God helps those who help not only themselves, but also the less fortunate in their midst — or so goes the tidy moral logic of “Little Boy,” a cloying and callous WWII-era parable about how faith can move mountains, overcome prejudice, and even rob death of its sting. Making an ambitious follow-up to his Toronto audience award-winning debut, “Bella” (2007), writer-director Alejandro Monteverde brings a sledgehammer touch to the story of a small-town runt who hopes that his string of good deeds will bring his beloved father home from the front lines. Insofar as subtlety is rarely deemed a virtue where the vast majority of “faith-based” entertainment is concerned, this relentlessly manipulative drama just might connect with its target audience, even if saddled with a PG-13 rating that exec producers Roma Downey and Mark Burnett lobbied unsuccessfully to have downgraded to a more family-friendly PG.
To its credit, the movie (which Open Road is releasing April 24) does make some effort to convey the proverbial horrors of war as observed by one James Busbee (Michael Rapaport), a hard-working auto mechanic plucked from the seaside town of O’Hare, Calif., and sent to fight in the Japanese-occupied Philippines. He leaves behind his loyal, loving wife, Emma (Emily Watson); a loutish teenage son, London (David Henrie); and an earnest 7-year-old, Pepper (Jakob Salvati, cute and overdirected), whose diminutive stature has earned him the nickname “Little Boy” and no shortage of local ridicule.
Since his father is his best and only friend, Pepper can’t wait for James to return home, though whether he will return at all is anyone’s guess. But the boy soon receives a consoling lesson in the power of belief — first from the traveling magician Ben Eagle (a mustachioed Ben Chaplin), and then from the kindly village priest, Father Oliver (Tom Wilkinson), who gives Pepper a list of the Seven Corporal Works of Mercy (“feed the hungry,” “shelter the homeless,” “visit the sick,” etc.) and tells him that if he fulfills it, the Lord may well be sufficiently moved by Pepper’s faith to bring his father home safely. Sensing an opportunity to teach the boy a thing or two about tolerance, Father Oliver adds one key item to the list: Befriend Hashimoto (Cary-Hiroyuki Tagawa), the widely hated Japanese-American man who lives on the town’s outskirts.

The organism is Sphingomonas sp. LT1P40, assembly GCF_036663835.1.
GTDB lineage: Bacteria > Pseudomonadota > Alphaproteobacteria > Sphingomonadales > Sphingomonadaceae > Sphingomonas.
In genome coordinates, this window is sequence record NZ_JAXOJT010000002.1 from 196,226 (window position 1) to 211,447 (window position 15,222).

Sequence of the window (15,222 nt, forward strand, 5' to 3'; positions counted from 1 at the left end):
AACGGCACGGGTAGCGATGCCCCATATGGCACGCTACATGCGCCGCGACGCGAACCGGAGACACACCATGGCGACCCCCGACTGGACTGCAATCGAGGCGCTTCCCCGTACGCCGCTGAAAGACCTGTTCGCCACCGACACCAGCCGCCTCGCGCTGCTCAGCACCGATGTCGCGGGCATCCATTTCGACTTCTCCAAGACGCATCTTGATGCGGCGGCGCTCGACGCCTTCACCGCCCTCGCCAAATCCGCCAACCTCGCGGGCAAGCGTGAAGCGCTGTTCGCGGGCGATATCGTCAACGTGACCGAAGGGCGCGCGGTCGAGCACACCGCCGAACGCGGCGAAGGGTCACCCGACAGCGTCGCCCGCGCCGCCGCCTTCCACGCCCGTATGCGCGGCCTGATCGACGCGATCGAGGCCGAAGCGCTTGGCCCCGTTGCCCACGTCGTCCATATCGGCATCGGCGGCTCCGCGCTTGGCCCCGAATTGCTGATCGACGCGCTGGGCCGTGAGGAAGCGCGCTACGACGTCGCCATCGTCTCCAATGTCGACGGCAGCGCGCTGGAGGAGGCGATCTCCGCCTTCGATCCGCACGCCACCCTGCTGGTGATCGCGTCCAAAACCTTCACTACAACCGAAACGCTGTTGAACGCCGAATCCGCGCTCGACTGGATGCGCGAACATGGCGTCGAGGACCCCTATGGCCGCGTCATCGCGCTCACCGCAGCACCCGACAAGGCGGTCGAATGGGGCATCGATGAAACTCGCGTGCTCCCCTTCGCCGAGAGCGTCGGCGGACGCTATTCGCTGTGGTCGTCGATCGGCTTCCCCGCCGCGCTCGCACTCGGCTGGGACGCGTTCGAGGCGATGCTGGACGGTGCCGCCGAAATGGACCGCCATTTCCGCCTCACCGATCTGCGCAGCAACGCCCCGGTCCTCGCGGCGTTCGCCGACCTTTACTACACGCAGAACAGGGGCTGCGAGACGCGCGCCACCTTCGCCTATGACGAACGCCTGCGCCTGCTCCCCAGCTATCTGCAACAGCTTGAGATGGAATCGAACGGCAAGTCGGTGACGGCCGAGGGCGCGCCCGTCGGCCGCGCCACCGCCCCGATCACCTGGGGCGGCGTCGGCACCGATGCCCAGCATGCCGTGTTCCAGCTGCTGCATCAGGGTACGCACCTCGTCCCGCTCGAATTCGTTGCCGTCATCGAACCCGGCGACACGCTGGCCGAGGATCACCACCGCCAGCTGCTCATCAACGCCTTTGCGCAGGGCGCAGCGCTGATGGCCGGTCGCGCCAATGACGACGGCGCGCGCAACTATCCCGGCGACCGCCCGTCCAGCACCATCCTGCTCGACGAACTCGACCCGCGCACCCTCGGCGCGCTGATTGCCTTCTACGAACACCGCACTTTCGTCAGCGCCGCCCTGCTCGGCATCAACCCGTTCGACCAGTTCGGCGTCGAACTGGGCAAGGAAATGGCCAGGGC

That turns out to be easier said than done, thanks to not only Hashimoto’s gruff manner — which at times threatens to turn “Little Boy” into an unintentional remake of “The Karate Kid” — but also the prejudiced townsfolk, who refuse his business and repeatedly call him a “dirty Jap” (the script, co-written by Monteverde and Pepe Portillo, doesn’t soft-pedal the language). To a lesser degree, Pepper, too, is treated like an outcast, bullied by the town’s meanest kid (Matthew Scott Miller) and often scolded by London, who violently disapproves of his growing friendship with Hashimoto. Even as Pepper shakes things up by pulling off one good work after another — becoming, in effect, the pint-sized Christian answer to Haley Joel Osment’s secular saint in “Pay It Forward” — he can’t stop these tensions from bubbling to the surface.
And so the stage is set for a string of conveniently timed miracles that will see O’Hare fall to its collective knees, and Pepper exalted as a local hero. One of these climactic revelations can be readily guessed at the outset — at least, if you know enough about WWII history to hear the words “Little Boy” and feel a sense of sobriety rather than uplift. Understandably, the filmmakers don’t seem particularly at ease with scenes of the townsfolk rejoicing in the streets, a ghastly miscalculation that reveals their tale for the trite little Sunday-school fable it is. It’s enough to make you wonder exactly what kind of God — or rather, what kind of filmmaker — would consider it righteous or edifying to wipe out an entire city for the sake of mollifying some saucer-eyed little moppet, or weigh one American’s survival against the lives of 129,000 Japanese and deem it an even trade.
The problem here isn’t theological; even if it were in service of a different message entirely, the sheer gracelessness of Monteverde’s storytelling would be a massive turnoff. The decision to shoot on 35mm film stock is a refreshing touch, though the images themselves have an overly bright, goopy sheen that doesn’t always flatter Bernardo Trujillo’s well-mounted production design. And whether it’s the frequent closeups of Salvati’s tear-stained face (an image the film wields like a cudgel) or the repeated positioning of The Judgmental Onlookers in the background, there isn’t a single scene here that Monteverde doesn’t see fit to slather in folksy voiceover and/or musical corn syrup. Amid all this ham-fisted hullabaloo, the performances of Wilkinson, Tagawa and especially Watson stand out for their dignity and restraint — beacons of grown-up sanity in a movie that is otherwise content to treat the viewer like a child, and not a particularly bright one at that.